Because of the shifting nature of their sexual identity, some abrosexuals report that navigating dating and relationships can be difficult. When in a relationship, it is possible that an abrosexual’s sexual attraction may shift, causing them to no longer be sexually attracted to their partner. For example, if in a relationship with a man, an abrosexual attraction may shift to being attracted to women. In this instance, one Reddit user states that “[w]hen we don't feel the drive or sexual attraction we have plenty of other things that brings us together,” with another Redditor adding, “If you lose attraction, you hang out as best friends until it returns.”

Additionally, sometimes partners may struggle to understand your sexuality. Sheehan says it can be hard to have partners who don’t understand when you desperately want them to, or who somewhat understand but feel like they have a right to control your sexuality.

The label can be helpful to some

While not every person needs the label “abrosexual,” for others it can be helpful to put a name to their experiences. Identifying as an abrosexual and connecting with others who also use the label can be a connecting experience, and help some feel they aren’t alone in their journey as there are others out there who experience attraction similarly. 

“Learning that I'm abrosexual gave me permission to stop denying who I am. Where so many identities fit but also somehow didn't, discovering abrosexuality was less a coming out and more a coming home,” Sheehan tells O.school.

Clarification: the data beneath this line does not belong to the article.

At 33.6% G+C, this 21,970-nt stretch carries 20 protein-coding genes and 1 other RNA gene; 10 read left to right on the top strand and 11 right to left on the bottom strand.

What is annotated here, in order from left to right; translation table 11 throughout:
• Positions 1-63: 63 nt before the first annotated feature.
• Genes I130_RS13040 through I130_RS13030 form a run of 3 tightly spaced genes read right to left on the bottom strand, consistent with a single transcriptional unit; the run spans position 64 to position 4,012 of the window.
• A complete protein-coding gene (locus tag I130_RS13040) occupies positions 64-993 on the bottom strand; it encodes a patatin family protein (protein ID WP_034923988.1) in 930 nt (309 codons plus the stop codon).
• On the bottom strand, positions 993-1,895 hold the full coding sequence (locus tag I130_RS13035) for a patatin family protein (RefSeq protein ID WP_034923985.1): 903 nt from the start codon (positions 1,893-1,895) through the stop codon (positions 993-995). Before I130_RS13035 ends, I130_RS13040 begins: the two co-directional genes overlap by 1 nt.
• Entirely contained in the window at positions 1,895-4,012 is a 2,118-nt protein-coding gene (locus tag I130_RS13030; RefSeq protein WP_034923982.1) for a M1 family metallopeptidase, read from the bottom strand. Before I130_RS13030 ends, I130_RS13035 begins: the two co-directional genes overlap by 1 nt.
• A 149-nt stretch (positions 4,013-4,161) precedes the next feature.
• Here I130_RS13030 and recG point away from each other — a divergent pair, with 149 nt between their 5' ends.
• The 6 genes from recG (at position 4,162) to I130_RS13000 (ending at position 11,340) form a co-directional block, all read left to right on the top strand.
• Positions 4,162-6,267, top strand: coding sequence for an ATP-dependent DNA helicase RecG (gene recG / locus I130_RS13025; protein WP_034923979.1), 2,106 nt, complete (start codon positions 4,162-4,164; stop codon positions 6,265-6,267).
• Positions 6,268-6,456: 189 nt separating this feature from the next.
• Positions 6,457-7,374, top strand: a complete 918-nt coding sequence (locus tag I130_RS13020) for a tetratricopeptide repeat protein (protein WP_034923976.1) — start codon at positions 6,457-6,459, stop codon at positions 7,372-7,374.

The Bottom Line

As a sexual identity label less than a decade old, many people are still unaware of the term abrosexual or may have questions about it. However, just because someone doesn’t understand the way you experience sexual attraction or isn’t familiar with the identity you claim, doesn't make it any less valid. As such, Sheenan suggests the following: “I personally am not in the business of defending who I am to anyone, and my usual advice to people on similar paths is that they should never have to do so, either.”

Reviewed for Medical Accuracy

Angie Ebba is a queer disabled femme from Portland, Oregon. As a writer, educator, activist, and performance artist, she believes strongly in the transformative powers of words and performance. Angie is a published essayist and poet, and has taught and performed across the United States. Angie fully believes in the power of words to help us gain a better understanding of ourselves, to build connections and community, and to make personal and social change. You can find Angie online at rebelonpage.com